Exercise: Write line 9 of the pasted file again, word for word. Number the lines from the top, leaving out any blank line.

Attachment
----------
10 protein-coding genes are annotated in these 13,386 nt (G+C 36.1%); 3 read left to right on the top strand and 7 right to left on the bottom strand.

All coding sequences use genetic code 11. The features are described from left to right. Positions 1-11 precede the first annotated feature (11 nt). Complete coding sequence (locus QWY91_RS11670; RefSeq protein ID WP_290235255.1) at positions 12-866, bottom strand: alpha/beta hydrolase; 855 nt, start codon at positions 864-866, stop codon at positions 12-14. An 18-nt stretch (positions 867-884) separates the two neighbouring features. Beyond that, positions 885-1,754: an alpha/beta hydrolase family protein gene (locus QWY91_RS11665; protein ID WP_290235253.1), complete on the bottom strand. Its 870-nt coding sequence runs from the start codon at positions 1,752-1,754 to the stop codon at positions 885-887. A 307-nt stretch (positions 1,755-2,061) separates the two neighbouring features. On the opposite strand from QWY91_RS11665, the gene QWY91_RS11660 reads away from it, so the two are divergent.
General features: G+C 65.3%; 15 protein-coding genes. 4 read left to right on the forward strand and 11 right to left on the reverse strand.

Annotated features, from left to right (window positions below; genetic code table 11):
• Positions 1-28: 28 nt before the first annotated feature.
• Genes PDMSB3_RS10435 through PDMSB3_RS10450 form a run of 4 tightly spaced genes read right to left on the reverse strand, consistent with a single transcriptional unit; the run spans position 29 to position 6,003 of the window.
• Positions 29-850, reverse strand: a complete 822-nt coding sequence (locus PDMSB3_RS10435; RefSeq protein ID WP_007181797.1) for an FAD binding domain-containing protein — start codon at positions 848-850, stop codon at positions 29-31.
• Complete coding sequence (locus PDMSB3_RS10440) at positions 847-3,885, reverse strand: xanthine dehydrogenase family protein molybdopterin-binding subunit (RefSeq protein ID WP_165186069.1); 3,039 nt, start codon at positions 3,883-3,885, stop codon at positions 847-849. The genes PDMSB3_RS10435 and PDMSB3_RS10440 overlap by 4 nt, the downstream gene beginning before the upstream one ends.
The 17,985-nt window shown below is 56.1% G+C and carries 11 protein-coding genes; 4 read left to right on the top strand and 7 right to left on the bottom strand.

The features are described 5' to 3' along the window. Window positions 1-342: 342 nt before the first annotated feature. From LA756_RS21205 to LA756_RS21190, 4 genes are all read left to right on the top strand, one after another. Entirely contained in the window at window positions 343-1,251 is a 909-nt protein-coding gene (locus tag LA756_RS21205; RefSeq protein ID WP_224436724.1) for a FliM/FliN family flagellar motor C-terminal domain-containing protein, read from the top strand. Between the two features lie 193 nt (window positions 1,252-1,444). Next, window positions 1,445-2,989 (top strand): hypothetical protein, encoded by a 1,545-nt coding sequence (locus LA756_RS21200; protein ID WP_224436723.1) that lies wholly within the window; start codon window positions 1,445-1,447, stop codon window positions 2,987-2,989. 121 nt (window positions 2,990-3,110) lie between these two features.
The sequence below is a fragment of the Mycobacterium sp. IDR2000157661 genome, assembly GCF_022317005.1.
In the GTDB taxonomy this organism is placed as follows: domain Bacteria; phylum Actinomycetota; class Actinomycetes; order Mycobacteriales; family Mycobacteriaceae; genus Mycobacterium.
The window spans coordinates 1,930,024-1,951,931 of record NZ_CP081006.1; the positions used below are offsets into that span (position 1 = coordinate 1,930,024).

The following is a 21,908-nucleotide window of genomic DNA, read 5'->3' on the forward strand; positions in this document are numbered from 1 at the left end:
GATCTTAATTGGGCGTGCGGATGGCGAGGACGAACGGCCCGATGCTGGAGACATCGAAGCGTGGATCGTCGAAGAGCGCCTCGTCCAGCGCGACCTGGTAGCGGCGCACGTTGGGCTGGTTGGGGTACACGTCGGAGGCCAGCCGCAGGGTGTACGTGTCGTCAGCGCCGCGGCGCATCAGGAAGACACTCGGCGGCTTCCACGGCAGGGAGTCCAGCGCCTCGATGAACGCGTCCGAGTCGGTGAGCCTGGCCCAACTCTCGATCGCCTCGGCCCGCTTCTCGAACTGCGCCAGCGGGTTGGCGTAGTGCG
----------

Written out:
The 17,985-nt window shown below is 56.1% G+C and carries 11 protein-coding genes; 4 read left to right on the top strand and 7 right to left on the bottom strand.